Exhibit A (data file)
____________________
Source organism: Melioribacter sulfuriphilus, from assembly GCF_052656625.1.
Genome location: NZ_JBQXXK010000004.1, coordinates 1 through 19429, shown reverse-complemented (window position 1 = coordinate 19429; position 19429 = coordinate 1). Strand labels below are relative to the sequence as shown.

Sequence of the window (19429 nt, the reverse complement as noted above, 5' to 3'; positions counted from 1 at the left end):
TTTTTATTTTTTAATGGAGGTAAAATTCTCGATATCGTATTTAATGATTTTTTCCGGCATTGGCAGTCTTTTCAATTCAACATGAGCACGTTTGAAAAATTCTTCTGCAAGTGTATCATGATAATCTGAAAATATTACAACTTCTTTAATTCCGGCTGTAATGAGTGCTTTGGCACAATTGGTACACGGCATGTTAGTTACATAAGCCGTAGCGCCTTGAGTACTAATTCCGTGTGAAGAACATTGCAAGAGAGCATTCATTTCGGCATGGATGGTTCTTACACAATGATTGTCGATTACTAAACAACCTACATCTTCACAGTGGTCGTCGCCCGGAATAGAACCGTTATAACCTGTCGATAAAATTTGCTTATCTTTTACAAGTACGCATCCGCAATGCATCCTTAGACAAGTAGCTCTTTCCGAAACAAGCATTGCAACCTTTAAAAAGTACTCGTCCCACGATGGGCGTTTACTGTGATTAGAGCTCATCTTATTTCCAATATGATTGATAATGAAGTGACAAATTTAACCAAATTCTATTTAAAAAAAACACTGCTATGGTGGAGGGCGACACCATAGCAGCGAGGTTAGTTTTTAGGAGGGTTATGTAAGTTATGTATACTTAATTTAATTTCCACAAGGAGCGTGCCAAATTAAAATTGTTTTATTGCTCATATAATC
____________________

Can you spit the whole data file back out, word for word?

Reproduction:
Source organism: Melioribacter sulfuriphilus, from assembly GCF_052656625.1.
Genome location: NZ_JBQXXK010000004.1, coordinates 1 through 19429, shown reverse-complemented (window position 1 = coordinate 19429; position 19429 = coordinate 1). Strand labels below are relative to the sequence as shown.

Sequence of the window (19429 nt, the reverse complement as noted above, 5' to 3'; positions counted from 1 at the left end):
TTTTTATTTTTTAATGGAGGTAAAATTCTCGATATCGTATTTAATGATTTTTTCCGGCATTGGCAGTCTTTTCAATTCAACATGAGCACGTTTGAAAAATTCTTCTGCAAGTGTATCATGATAATCTGAAAATATTACAACTTCTTTAATTCCGGCTGTAATGAGTGCTTTGGCACAATTGGTACACGGCATGTTAGTTACATAAGCCGTAGCGCCTTGAGTACTAATTCCGTGTGAAGAACATTGCAAGAGAGCATTCATTTCGGCATGGATGGTTCTTACACAATGATTGTCGATTACTAAACAACCTACATCTTCACAGTGGTCGTCGCCCGGAATAGAACCGTTATAACCTGTCGATAAAATTTGCTTATCTTTTACAAGTACGCATCCGCAATGCATCCTTAGACAAGTAGCTCTTTCCGAAACAAGCATTGCAACCTTTAAAAAGTACTCGTCCCACGATGGGCGTTTACTGTGATTAGAGCTCATCTTATTTCCAATATGATTGATAATGAAGTGACAAATTTAACCAAATTCTATTTAAAAAAAACACTGCTATGGTGGAGGGCGACACCATAGCAGCGAGGTTAGTTTTTAGGAGGGTTATGTAAGTTATGTATACTTAATTTAATTTCCACAAGGAGCGTGCCAAATTAAAATTGTTTTATTGCTCATATAATC